Then the moment comes: a snapshot of the action might flood with colour, a voice tug at your heart, a character turn and look you in the eye.  You know that’s it. The story will live.

Saturday, 6 August 2011

Desperately Seeking a Story ...

... and, slightly less desperately, a captivating character or two. A vivid turn of phrase, standard grammar and accurate spelling would come in handy as well: but I don’t think they’re as important.
You don’t agree? Shuffle through a pile of novel openings. Which is the one you don’t want to put down: the beautifully written description, or the tantalising hint of a story to follow? No-one ever got a book deal for their brilliant spelling.
OK, we want to communicate clearly and avoid alienating potential agents and publishers with what looks like illiteracy, but these things can be improved on. An editor who loves your book might even help you. They’re not going to fall in love with your grammar and work with you to develop a story.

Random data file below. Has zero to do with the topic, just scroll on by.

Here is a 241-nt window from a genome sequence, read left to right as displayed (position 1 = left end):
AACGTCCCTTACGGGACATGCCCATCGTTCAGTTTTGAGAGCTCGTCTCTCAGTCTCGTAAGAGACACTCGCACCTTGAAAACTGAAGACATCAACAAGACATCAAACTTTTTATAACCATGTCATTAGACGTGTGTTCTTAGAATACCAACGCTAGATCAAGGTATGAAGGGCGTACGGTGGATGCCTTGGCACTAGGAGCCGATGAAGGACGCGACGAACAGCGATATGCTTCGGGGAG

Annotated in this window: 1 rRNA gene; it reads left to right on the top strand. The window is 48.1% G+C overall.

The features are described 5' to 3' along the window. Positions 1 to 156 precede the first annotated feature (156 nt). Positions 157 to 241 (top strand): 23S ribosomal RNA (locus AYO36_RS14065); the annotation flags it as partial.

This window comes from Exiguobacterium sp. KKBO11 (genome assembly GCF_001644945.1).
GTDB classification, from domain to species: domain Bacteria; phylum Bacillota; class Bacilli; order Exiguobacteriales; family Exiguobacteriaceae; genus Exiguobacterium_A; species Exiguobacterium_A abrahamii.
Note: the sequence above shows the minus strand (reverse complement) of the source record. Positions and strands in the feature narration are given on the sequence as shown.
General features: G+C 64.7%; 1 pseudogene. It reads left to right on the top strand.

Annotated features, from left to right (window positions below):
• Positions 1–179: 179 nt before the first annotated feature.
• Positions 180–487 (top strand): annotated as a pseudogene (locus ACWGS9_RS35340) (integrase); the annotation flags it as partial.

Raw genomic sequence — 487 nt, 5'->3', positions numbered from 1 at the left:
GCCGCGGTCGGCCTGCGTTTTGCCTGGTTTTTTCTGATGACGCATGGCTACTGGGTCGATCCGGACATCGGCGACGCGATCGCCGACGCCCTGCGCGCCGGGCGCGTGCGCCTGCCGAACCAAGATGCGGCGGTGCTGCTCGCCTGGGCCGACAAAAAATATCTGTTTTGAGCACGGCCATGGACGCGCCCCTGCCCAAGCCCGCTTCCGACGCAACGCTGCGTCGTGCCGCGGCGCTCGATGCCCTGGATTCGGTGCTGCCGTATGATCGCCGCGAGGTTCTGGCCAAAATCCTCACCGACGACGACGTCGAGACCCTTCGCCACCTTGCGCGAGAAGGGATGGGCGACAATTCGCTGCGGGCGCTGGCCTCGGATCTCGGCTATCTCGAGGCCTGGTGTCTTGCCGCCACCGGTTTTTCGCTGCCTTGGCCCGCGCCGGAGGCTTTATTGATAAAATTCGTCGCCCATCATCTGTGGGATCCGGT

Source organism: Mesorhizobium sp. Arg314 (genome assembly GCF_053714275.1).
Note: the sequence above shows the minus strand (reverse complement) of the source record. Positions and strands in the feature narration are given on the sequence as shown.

So where do the good stories come from? I wish I could remember the author who replied to that question by saying she wished she knew, because if she did, she’d go there. If you know where they come from, I doubt if you’re going to tell us: you’ll want to keep it to yourself. 
Which leaves me, Susan, desperately seeking a story ...

Thursday, 4 August 2011

No Short Story Cuts

Need I say more?

Maybe I should. I love Radio 4. Their short story slot  is a great listen, and it offers a wonderful opportunity for writers. The threat to close it to make way for a longer news broadcast resulted in an outcry. You know what to do.